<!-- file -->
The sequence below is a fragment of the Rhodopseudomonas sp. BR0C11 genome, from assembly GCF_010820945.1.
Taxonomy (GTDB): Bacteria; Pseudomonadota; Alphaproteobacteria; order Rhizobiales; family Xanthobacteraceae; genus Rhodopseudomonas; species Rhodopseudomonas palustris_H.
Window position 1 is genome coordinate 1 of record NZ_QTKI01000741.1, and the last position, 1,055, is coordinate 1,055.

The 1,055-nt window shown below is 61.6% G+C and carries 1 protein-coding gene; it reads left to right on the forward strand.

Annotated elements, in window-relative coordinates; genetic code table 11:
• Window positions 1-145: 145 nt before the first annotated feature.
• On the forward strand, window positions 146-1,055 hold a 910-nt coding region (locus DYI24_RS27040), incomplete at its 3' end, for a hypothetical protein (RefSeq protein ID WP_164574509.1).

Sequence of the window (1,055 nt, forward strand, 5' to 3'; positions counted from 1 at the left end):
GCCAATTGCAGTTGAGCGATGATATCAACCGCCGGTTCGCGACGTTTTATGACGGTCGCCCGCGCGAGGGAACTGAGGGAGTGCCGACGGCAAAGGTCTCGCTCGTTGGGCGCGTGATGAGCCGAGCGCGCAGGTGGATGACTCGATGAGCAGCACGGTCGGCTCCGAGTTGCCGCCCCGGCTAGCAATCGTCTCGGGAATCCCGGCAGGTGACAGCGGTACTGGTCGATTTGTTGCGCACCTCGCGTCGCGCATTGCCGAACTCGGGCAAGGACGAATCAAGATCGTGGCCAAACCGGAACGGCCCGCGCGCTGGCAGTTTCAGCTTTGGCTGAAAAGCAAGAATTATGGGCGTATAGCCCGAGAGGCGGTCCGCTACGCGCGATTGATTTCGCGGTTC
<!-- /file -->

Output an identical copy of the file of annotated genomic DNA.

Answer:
The sequence below is a fragment of the Rhodopseudomonas sp. BR0C11 genome, from assembly GCF_010820945.1.
Taxonomy (GTDB): Bacteria; Pseudomonadota; Alphaproteobacteria; order Rhizobiales; family Xanthobacteraceae; genus Rhodopseudomonas; species Rhodopseudomonas palustris_H.
Window position 1 is genome coordinate 1 of record NZ_QTKI01000741.1, and the last position, 1,055, is coordinate 1,055.

The 1,055-nt window shown below is 61.6% G+C and carries 1 protein-coding gene; it reads left to right on the forward strand.

Annotated elements, in window-relative coordinates; genetic code table 11:
• Window positions 1-145: 145 nt before the first annotated feature.
• On the forward strand, window positions 146-1,055 hold a 910-nt coding region (locus DYI24_RS27040), incomplete at its 3' end, for a hypothetical protein (RefSeq protein ID WP_164574509.1).

Sequence of the window (1,055 nt, forward strand, 5' to 3'; positions counted from 1 at the left end):
GCCAATTGCAGTTGAGCGATGATATCAACCGCCGGTTCGCGACGTTTTATGACGGTCGCCCGCGCGAGGGAACTGAGGGAGTGCCGACGGCAAAGGTCTCGCTCGTTGGGCGCGTGATGAGCCGAGCGCGCAGGTGGATGACTCGATGAGCAGCACGGTCGGCTCCGAGTTGCCGCCCCGGCTAGCAATCGTCTCGGGAATCCCGGCAGGTGACAGCGGTACTGGTCGATTTGTTGCGCACCTCGCGTCGCGCATTGCCGAACTCGGGCAAGGACGAATCAAGATCGTGGCCAAACCGGAACGGCCCGCGCGCTGGCAGTTTCAGCTTTGGCTGAAAAGCAAGAATTATGGGCGTATAGCCCGAGAGGCGGTCCGCTACGCGCGATTGATTTCGCGGTTC